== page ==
There are stories every day about shootings and other types of violence. Like most others, it greatly disturbs me. What happens if people decided to be kinder for a day or two? This could definitely help make us all better people. We don’t have to go on an all-out mission to be kind.

Something as small as holding a door open for someone that is struggling with a load of things in their arms, buying coffee for the person behind or in front of you, or a similar act can make someone’s day. We don’t know what another person is going through and this can change how they see the world around them. It can also help us- being kind to others does make us a bit happier.

Do you have any ideas to add to this list? Have you decided to become a better version of yourself? Please let me know in the comments.

Pics courtesy of unsplash

The Drinking Article

I love Buzzfeed. I have the app, read articles, and yes, take those weird quizzes every day.

I read an article about Chrissy Teigen a while ago and it stuck with me. If you don’t know who she is, she’s a model, has a hilarious Twitter (which I follow @chrissyteigen) and she’s married to John Legend.

I don’t watch “Lip Synch Battle” but I have heard it is pretty funny. She has also battled Post-Partum Depression (PPD) and anxiety. I am very familiar with this, because of my issues with this after Julian was born. It wasn’t my favorite time as a mom. I’ve also worked with women who were at risk for and/or who struggled with it.

Wait…Is That Me?

It turns out that Chrissy has issues with drinking, and it runs in her family. She said in the article (no spoilers) that she had come to realize that her drinking made her act differently than she would like to around others and it was hurting their reputation. She said that she realized that she needed to fix herself. The link to the article is at the bottom of this post.

I have felt the same way.

My sobriety date is 1/1/17. I was a very hard drinker for almost four years. I’ve been drinking since I was a teen, like many, but later on, the drinking got out of control.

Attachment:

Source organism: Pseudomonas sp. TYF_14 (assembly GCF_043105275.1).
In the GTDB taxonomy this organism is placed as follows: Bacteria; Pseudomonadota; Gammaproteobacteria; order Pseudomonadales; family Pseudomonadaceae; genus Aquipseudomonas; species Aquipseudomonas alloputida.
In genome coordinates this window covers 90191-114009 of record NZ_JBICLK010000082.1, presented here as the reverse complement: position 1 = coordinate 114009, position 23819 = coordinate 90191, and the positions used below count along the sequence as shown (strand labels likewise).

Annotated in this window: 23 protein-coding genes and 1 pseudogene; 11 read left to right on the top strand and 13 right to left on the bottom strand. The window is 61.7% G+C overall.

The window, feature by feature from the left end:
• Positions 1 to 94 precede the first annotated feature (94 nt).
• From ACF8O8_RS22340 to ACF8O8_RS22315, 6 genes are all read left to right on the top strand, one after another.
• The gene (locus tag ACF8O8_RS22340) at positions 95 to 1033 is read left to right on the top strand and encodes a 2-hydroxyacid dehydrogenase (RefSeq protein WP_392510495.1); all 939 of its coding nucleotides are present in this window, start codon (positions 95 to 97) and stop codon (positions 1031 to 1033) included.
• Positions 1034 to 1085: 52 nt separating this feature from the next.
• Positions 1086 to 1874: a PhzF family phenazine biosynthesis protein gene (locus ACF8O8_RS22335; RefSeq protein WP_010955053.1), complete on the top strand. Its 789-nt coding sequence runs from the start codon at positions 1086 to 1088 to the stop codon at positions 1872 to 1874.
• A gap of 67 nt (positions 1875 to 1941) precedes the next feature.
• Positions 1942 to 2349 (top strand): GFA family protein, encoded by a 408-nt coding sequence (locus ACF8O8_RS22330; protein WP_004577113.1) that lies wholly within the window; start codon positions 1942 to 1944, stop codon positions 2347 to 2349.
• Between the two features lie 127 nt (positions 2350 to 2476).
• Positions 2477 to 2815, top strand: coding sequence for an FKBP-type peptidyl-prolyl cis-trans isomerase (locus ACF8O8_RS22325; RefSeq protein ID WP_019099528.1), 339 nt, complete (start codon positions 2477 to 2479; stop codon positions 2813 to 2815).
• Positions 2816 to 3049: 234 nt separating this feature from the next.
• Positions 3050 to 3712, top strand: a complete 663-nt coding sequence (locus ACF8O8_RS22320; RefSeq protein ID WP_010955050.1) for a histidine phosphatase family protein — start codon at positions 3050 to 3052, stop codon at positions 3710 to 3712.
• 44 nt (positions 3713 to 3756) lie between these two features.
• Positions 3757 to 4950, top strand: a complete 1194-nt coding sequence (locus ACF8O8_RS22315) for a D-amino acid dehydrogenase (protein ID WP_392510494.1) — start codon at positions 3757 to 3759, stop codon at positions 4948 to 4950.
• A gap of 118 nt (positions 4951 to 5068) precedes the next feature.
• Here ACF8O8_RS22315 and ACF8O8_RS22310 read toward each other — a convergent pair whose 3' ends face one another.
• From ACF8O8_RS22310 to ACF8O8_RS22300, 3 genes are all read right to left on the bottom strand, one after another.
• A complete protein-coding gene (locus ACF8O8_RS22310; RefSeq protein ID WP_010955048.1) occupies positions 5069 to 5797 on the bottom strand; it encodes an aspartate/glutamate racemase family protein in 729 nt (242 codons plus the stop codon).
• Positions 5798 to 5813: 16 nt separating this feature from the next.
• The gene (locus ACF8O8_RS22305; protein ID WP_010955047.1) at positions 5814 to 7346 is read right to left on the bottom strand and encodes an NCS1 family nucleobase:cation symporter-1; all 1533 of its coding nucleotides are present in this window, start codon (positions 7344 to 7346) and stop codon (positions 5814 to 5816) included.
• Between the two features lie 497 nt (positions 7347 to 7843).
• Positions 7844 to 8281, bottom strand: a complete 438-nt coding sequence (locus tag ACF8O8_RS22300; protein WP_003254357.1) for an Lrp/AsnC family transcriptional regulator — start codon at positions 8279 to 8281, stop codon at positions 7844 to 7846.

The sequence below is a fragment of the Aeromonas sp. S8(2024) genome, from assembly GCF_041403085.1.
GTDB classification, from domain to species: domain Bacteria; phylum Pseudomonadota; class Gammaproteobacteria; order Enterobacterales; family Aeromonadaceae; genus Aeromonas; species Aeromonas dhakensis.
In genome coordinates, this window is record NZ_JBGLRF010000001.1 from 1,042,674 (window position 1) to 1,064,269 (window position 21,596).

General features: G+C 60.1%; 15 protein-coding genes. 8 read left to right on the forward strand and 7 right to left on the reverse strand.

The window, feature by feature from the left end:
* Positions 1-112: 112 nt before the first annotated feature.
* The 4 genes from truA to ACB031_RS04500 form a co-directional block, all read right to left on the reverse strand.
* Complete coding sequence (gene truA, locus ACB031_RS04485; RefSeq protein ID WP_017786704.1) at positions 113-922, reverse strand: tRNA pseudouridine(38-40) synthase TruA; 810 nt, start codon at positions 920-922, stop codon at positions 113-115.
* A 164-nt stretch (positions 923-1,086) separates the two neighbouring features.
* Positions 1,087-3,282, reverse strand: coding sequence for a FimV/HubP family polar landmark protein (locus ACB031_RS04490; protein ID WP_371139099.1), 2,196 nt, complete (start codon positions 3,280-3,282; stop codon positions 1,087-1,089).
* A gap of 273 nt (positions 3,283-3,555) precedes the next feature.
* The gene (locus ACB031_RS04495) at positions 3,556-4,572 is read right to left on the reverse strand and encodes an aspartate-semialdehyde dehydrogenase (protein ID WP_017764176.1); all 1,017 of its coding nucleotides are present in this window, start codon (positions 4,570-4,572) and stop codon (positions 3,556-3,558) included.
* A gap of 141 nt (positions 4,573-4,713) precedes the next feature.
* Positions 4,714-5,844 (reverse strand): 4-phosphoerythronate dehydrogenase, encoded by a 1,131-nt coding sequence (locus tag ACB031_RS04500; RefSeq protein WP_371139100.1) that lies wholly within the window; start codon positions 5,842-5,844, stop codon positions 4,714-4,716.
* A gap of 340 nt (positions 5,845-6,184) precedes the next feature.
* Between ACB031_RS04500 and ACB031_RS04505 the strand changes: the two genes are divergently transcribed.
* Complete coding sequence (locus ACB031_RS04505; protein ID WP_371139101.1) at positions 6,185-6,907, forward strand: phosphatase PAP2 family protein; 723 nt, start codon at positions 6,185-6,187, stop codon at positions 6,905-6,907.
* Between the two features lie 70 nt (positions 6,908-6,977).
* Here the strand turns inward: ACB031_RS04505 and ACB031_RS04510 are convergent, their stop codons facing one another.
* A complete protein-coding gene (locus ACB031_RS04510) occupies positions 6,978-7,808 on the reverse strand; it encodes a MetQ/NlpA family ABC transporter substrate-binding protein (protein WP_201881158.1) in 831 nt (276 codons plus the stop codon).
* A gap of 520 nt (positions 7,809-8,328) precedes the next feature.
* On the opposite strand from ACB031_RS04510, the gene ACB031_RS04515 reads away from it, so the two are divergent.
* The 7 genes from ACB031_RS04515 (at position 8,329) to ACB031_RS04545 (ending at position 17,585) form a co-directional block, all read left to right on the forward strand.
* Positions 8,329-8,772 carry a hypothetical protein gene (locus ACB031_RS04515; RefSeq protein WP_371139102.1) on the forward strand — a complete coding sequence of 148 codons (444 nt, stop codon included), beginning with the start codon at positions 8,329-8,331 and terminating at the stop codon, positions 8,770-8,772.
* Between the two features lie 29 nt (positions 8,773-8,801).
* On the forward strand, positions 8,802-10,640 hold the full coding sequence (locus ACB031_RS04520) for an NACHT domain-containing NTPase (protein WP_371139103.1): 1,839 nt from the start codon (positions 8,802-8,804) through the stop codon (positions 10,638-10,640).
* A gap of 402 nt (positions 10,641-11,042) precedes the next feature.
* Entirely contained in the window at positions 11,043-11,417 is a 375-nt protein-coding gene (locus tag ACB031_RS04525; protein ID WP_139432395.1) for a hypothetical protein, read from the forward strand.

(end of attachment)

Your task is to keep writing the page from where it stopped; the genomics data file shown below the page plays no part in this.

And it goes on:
wp-image-1490944920

NAMI walk 2017

In late 2011, Julian was diagnosed with ADHD and autism. My husband and I had already been fighting a lot about how to handle his behaviors, but after his diagnosis, things just got worse. At times, we didn’t speak for days. Julian had become aggressive and difficult to handle.

Things were so bad that by 2013, I had begun going out for dinner and drinks with a group of co-workers every Tuesday. I needed the escape from my life at home. It hurt a lot that I couldn’t fix my marriage- I didn’t know how to stop the fighting or the mean things my husband was saying to me. I didn’t know what to do with Julian.

I knew that drinking was fun and it made me feel a lot better. Everything that was stressing me out went away and I didn’t have to do anything but be hilarious. I’ve always been funny, to begin with, but alcohol brought that out a lot more. This continued for about two years, until September 1, 2015. My entire life stopped and shattered that day.

I found out about Jake’s death the next day, September 2. I didn’t deal with it well at all, but then, when someone you love dies, you rarely do. I partially dealt with it by downing seven shots of Fireball. Most people would have passed out at some point, but I kept crying. I’m not really sure who put the Fireball away, but someone did.

I drank my way through the next year. I drank during the day while my kids were at school- some days I was barely able to get my kids off the bus. I drank on the weekends.

Looking back, it took a lot more than it did, in the beginning,ng, to get me anywhere near drunk. My hangovers got worse. I would spend the whole day either in bed or wishing I was. My stomach would hurt so badly that I could barely eat until the pain eased.